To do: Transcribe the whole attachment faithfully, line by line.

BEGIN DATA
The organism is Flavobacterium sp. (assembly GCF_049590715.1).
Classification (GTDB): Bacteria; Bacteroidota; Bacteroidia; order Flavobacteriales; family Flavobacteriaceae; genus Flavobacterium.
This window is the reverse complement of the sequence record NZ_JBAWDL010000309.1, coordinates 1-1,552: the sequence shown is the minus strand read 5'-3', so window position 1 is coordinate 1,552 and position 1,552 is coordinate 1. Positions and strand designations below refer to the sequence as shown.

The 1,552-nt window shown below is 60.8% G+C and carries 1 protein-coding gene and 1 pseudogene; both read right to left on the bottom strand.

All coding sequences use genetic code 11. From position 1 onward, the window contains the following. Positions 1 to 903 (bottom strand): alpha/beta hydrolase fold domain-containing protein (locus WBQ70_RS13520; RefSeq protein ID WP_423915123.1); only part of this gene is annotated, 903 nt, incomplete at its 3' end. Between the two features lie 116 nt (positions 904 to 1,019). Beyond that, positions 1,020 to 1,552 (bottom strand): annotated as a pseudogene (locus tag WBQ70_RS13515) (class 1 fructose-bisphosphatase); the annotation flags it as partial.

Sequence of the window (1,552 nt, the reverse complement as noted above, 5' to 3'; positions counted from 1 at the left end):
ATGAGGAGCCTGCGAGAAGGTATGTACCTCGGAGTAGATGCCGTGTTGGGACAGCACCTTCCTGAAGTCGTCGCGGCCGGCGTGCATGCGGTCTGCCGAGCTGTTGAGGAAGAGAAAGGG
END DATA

The organism is Flavobacterium sp. (assembly GCF_049590715.1).
Classification (GTDB): Bacteria; Bacteroidota; Bacteroidia; order Flavobacteriales; family Flavobacteriaceae; genus Flavobacterium.
This window is the reverse complement of the sequence record NZ_JBAWDL010000309.1, coordinates 1-1,552: the sequence shown is the minus strand read 5'-3', so window position 1 is coordinate 1,552 and position 1,552 is coordinate 1. Positions and strand designations below refer to the sequence as shown.

The 1,552-nt window shown below is 60.8% G+C and carries 1 protein-coding gene and 1 pseudogene; both read right to left on the bottom strand.

All coding sequences use genetic code 11. From position 1 onward, the window contains the following. Positions 1 to 903 (bottom strand): alpha/beta hydrolase fold domain-containing protein (locus WBQ70_RS13520; RefSeq protein ID WP_423915123.1); only part of this gene is annotated, 903 nt, incomplete at its 3' end. Between the two features lie 116 nt (positions 904 to 1,019). Beyond that, positions 1,020 to 1,552 (bottom strand): annotated as a pseudogene (locus tag WBQ70_RS13515) (class 1 fructose-bisphosphatase); the annotation flags it as partial.

Sequence of the window (1,552 nt, the reverse complement as noted above, 5' to 3'; positions counted from 1 at the left end):
ATGAGGAGCCTGCGAGAAGGTATGTACCTCGGAGTAGATGCCGTGTTGGGACAGCACCTTCCTGAAGTCGTCGCGGCCGGCGTGCATGCGGTCTGCCGAGCTGTTGAGGAAGAGAAAGGG